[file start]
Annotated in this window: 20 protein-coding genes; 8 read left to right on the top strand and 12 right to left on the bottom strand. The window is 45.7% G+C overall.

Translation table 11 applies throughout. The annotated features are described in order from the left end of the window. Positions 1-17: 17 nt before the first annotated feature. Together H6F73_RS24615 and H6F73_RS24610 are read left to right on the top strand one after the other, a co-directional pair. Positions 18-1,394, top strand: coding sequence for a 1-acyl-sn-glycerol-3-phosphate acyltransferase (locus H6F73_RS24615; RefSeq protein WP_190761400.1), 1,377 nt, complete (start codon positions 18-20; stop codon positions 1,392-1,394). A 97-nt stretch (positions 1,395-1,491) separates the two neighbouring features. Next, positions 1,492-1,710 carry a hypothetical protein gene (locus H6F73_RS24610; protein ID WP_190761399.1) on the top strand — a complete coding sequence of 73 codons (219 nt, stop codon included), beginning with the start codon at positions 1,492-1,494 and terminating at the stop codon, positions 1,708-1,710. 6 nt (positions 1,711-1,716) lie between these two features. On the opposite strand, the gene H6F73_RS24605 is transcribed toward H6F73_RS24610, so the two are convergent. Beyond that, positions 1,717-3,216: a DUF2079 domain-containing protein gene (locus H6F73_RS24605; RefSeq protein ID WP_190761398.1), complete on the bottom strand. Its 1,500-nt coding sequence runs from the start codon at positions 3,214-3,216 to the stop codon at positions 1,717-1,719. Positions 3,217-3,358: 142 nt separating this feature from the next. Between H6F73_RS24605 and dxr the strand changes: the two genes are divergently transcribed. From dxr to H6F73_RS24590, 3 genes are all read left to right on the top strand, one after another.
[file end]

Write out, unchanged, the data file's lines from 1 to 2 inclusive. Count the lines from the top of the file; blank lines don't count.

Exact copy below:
Annotated in this window: 20 protein-coding genes; 8 read left to right on the top strand and 12 right to left on the bottom strand. The window is 45.7% G+C overall.

Translation table 11 applies throughout. The annotated features are described in order from the left end of the window. Positions 1-17: 17 nt before the first annotated feature. Together H6F73_RS24615 and H6F73_RS24610 are read left to right on the top strand one after the other, a co-directional pair. Positions 18-1,394, top strand: coding sequence for a 1-acyl-sn-glycerol-3-phosphate acyltransferase (locus H6F73_RS24615; RefSeq protein WP_190761400.1), 1,377 nt, complete (start codon positions 18-20; stop codon positions 1,392-1,394). A 97-nt stretch (positions 1,395-1,491) separates the two neighbouring features. Next, positions 1,492-1,710 carry a hypothetical protein gene (locus H6F73_RS24610; protein ID WP_190761399.1) on the top strand — a complete coding sequence of 73 codons (219 nt, stop codon included), beginning with the start codon at positions 1,492-1,494 and terminating at the stop codon, positions 1,708-1,710. 6 nt (positions 1,711-1,716) lie between these two features. On the opposite strand, the gene H6F73_RS24605 is transcribed toward H6F73_RS24610, so the two are convergent. Beyond that, positions 1,717-3,216: a DUF2079 domain-containing protein gene (locus H6F73_RS24605; RefSeq protein ID WP_190761398.1), complete on the bottom strand. Its 1,500-nt coding sequence runs from the start codon at positions 3,214-3,216 to the stop codon at positions 1,717-1,719. Positions 3,217-3,358: 142 nt separating this feature from the next. Between H6F73_RS24605 and dxr the strand changes: the two genes are divergently transcribed. From dxr to H6F73_RS24590, 3 genes are all read left to right on the top strand, one after another.